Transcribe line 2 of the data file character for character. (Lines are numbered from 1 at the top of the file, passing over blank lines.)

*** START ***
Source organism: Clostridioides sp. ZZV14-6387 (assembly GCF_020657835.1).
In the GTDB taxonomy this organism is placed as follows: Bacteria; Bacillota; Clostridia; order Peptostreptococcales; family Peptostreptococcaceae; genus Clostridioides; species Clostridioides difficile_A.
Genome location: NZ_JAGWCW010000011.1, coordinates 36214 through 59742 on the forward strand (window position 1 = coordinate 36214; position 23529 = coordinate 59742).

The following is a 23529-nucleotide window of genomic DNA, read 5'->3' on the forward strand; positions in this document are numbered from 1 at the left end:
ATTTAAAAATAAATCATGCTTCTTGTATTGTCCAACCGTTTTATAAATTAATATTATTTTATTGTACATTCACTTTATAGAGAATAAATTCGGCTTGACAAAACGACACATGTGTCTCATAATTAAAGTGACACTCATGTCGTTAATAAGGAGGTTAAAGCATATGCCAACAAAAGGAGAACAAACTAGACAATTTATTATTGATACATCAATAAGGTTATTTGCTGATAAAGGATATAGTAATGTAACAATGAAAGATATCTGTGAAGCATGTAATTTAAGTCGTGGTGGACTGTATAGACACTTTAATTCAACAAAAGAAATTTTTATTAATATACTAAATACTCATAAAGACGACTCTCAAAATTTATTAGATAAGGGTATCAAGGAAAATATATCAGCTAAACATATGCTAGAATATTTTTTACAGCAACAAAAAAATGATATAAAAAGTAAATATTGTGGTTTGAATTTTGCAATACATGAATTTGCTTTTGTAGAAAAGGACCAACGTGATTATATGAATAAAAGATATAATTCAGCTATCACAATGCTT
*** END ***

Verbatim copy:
In the GTDB taxonomy this organism is placed as follows: Bacteria; Bacillota; Clostridia; order Peptostreptococcales; family Peptostreptococcaceae; genus Clostridioides; species Clostridioides difficile_A.